The first and second place winning submissions from the 2012 contest are listed below and at http://www.jamespatterson.com/college-book-bucks-winners-2012.php
First Place Winners
- Adrianna O. The Proud Highway
- Andrea C. Freakonomics
- Anthony O. Atonement
- Ashley E. Animals in Translation
- Chelse H. The Bafut Beagles
- Conor D. This is Baseball and The Adventures of Captain Underpants
- DeAira L. Push
- Gretchen K. Three Cups of Tea
- Javan H. The American Front
- Lauren P. The Bluest Eye
- Luke M. The Shock Doctrine
- Olivia V. The House of the Spirits and Metamorphosis
- Rachel A. Super Crunchers
- Rashaun B. Think Big
- Shawn L. Brave New World
- Adrianna O. The Proud Highway
Second Place Winners
- Adela F. A Tree Grows in Brooklyn
- Alyssa R. Uglies
- Andrea S. The Hunger Games
- Colleen C. Nineteen Minutes
- Connor H. The Call of the Wild
- Elizabeth W. 1-800-WHERE-ARE-YOU series
- Emily B. The Giving Tree
- Gabriela P. Harry Potter and the Sorcerer's Stone
- Hollie A. The Elephant Man
- Jennifer R. The Book Thief
- Joshua D. Heart of Darkness
- Kathryn K. Uglies
- Kelley S. Women's Murder Club series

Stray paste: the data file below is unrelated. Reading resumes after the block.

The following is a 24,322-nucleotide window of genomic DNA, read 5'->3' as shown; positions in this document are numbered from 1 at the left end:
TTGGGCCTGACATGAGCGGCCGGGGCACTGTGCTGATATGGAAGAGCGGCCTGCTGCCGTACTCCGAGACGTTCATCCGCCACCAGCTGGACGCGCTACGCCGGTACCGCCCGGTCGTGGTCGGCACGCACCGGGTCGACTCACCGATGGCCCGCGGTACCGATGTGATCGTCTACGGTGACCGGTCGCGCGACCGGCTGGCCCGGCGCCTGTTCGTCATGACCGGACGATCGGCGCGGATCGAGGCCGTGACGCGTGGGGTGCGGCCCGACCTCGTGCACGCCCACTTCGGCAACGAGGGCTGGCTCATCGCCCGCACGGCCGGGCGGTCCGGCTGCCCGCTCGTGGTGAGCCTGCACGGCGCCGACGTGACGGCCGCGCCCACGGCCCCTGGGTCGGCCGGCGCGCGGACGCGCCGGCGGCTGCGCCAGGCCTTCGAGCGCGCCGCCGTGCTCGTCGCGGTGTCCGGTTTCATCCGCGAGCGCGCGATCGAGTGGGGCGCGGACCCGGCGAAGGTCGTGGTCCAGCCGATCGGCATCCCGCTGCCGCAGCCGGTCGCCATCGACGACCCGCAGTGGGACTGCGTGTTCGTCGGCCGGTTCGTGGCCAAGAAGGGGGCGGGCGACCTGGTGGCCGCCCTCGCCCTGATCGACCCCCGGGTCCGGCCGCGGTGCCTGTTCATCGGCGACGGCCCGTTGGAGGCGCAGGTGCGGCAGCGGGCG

- Lucy L. Harry Potter, Percy Jackson, and The Hunger Games series
- Rebecca L. Mists of Avalon
- Sarah M. Slaughterhouse-Five
- Song K. My Sister's Keeper
- Susanna P. It Can't Happen Here
- Tyler W. Alex Cross series
- William T. Gabriel Garcia Marquez Collected Stories
- Adela F. A Tree Grows in Brooklyn
by Ed Masessa
Senior Manager, Product Development, Scholastic Book Fairs
Member, ReadKiddoRead Board
Over the years, the idiom "Don't judge a book by its cover" has been used more as a metaphor than a literal translation. The outward appearance of something or someone does not necessarily convey the beauty of what lies beneath – be it words in a book, or the heart, soul, and personality of a person.
There was a time when we operated at a slower pace, and books had a fighting chance! In the 50s and 60s, we had twelve stations on TV to choose from, and for the most part, they were tailored to adults. It was a very big deal when PBS appeared in 1970. Then, suddenly, we entered the age of cable TV. Television occupied more of our time – and our kids' time — because there was so much variety from which to choose. Add a few components like VCRs and game consoles, and more free time was sucked into the vacuum. When all those things became mobile… fuggedaboutit.